Courts in this Circuit have analyzed untimely opt-in requests under the "excusable neglect" and "good cause" standards. See Dasilva v. Esmor Correctional Servs., Inc., 2006 WL 197610, *2-3 (3d Cir. Jan. 27, 2006) (noting that "courts typically analyze late claims in class actions under the rubric of . . . excusable neglect," and citing decision in FLSA action to similar effect) (citations and internal quotations omitted); Moya v. Pilgrim's Pride Corp., 2006 WL 3486739, *1-2 (E.D. Pa. Nov. 30, 2006) (applying "good cause" standard in determining whether to accept untimely returned opt-in notices in FLSA action); see also In re Cendant Corp. Prides Litigation, 233 F.3d 188, 195 (3d Cir. 2000) (leaving undisturbed on appeal district court's conclusions that "good cause" standard applied to "requests to extend deadlines for filing proofs of claim," and that "excusable neglect" standard applied to late-filed claims). Under either standard, Ms. Henderson fails.

This is not a case, for example, where a putative plaintiff did not timely opt in because she temporarily lacked access to mail service, or where the notice "fell[] prey to [the inefficiencies of] the [U.S.] Post[ Office]." See, e.g., Moya, 2006 WL 3486739 at *2 (accepting these explanations as "good cause"); but see id. (rejecting one putative plaintiff's explanation that her notice "got mixed up with junk mail," and another's assertion that "she feared that the notice was fake and that she would be retaliated against if she were to return it"). Instead, Ms. Henderson, through advice of counsel, affirmatively chose not "to [timely] join the Camesi action as an "opt-in' plaintiff." See discussion supra. Her decision not to timely join, much like her subsequent decision to untimely join and challenge the appointment and conduct of Plaintiffs' counsel, was the result of her counsel's litigation strategy, and this does not constitute "excusable neglect" or "good cause."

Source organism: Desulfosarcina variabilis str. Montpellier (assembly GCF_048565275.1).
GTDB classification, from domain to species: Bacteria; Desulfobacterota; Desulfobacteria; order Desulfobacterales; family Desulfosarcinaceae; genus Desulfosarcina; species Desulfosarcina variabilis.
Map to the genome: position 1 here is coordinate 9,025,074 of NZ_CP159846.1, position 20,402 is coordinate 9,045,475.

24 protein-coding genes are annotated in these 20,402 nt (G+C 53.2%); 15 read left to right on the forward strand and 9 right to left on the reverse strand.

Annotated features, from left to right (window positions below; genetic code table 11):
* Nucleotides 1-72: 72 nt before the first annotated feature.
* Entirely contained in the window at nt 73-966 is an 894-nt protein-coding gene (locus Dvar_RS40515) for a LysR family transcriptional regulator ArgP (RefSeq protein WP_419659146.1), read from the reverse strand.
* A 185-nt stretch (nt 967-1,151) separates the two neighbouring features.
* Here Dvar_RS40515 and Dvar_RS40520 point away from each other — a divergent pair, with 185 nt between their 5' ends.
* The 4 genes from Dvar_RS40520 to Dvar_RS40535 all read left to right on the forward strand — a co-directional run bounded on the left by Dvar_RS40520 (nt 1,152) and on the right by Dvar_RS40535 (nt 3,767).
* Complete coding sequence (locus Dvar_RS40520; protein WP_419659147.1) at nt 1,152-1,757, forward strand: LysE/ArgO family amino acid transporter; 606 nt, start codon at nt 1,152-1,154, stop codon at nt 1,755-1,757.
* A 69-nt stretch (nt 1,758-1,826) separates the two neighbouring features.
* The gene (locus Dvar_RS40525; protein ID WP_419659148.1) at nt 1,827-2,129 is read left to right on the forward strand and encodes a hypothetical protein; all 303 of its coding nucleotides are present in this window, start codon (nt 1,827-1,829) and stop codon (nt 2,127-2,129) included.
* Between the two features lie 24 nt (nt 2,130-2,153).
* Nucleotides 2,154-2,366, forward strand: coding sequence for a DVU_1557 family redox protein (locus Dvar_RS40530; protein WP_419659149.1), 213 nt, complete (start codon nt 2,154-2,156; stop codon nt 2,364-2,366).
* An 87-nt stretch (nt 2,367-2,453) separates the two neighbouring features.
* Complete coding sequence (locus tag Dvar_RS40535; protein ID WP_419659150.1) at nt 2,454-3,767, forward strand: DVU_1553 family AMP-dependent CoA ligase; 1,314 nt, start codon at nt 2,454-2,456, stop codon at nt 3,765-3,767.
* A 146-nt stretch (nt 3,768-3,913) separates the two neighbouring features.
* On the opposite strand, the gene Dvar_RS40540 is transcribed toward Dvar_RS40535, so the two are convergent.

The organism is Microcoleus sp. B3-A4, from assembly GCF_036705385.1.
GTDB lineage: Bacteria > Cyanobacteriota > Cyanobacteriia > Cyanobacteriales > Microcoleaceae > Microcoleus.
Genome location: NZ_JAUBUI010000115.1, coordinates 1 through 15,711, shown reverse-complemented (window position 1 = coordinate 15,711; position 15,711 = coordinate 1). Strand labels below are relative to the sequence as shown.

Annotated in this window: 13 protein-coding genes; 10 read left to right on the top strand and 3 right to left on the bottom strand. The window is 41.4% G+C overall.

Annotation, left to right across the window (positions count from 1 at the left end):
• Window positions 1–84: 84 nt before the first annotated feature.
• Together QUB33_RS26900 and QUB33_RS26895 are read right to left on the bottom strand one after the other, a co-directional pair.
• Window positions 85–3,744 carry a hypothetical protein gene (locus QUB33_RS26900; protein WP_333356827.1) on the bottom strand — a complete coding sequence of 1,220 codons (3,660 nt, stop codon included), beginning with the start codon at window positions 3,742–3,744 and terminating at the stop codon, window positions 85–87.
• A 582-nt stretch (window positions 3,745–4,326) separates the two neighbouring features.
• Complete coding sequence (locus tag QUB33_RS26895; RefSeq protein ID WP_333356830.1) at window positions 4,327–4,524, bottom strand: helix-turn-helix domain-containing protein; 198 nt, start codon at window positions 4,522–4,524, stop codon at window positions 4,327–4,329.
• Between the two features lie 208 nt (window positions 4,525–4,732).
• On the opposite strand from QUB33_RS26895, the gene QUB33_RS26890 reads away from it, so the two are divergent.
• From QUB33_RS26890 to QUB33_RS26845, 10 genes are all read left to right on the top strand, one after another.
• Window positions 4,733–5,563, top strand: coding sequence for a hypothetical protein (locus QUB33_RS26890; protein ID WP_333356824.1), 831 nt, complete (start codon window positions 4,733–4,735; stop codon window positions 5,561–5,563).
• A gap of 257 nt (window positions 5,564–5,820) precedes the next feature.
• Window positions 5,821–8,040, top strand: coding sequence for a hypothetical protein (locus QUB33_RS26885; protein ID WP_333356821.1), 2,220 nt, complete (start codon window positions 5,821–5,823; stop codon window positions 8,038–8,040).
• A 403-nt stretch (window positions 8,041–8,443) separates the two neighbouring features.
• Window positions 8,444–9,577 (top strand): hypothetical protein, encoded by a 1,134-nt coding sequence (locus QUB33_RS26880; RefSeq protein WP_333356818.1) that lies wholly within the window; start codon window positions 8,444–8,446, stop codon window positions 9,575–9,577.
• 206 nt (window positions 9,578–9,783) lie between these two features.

Finally, the Court declines to allow Ms. Henderson's participation through an exercise of its equitable powers. Cf. Dasilva, 2006 WL 197610 at *2-3. These powers are incidental to the Court's obligation to "manage the litigation . . . to promote judicial economy and fairness," see id., and allowing Ms. Henderson's untimely joinder and corollary challenges to Plaintiffs' counsel's representation would serve the opposite effect.

Plaintiffs' counsel filed this lawsuit on April 2, 2009, more than three months before Ms. Henderson filed related claims under Civil Action Number 09-187J. Plaintiffs' counsel has zealously and diligently represented the interests of the putative collective action members, having promptly secured conditional certification and the issuance of FLSA notice. The Court already has appointed Plaintiffs' counsel to represent the conditionally certified collective action, and counsel have been found qualified and capable of pursuing the interests of properly joined putative plaintiffs. See Order dated Sept, 17, 2009 (Doc. 263) at 1; Nov. 4th Order at 7 n.3.

Plaintiffs' counsel, Defendants, and the Court alike have expended substantial time, energy and resources bringing this putative collective action to its current disposition. Counsel for Ms. Henderson have arrived late to the party, and their second guessing of Plaintiffs' counsel has not been shown to serve overarching fairness concerns, and it threatens, rather than serves, the interests of judicial economy and the Court's management of the litigation. See Dasilva, 2006 WL 197610 at *2-3 (decision whether to deviate from notice procedures is based on "the circumstances in their entirety, including the conduct of counsel"); see also In re Cendant, 189 F.R.D. 321, 324 (D. N.J. 1999) (valid considerations include "the danger of prejudice to" non-moving parties, "the length of the delay and its potential impact on [the] judicial proceedings," "whether [the delay] was within the reasonable control of the movant," and "whether an asserted inadvertence [to timely participate] reflects an easily manufactured excuse") (citations omitted) (affirmed by In re Cendant, 233 F.3d 188 (3d Cir. 2000), cited supra).*fn2

For all of these reasons, Plaintiffs' Motion (Doc. 324) to strike Mary C. Henderson's untimely opt-in form and to dismiss her from this conditionally certified collective action is GRANTED. Given that Ms. Henderson is not a proper party, her Motions (Docs. 304 & 336) for the issuance of corrective notice, a new opt-in period and to disqualify Plaintiffs' counsel are DENIED.


Cathy Bissoon United States Magistrate Judge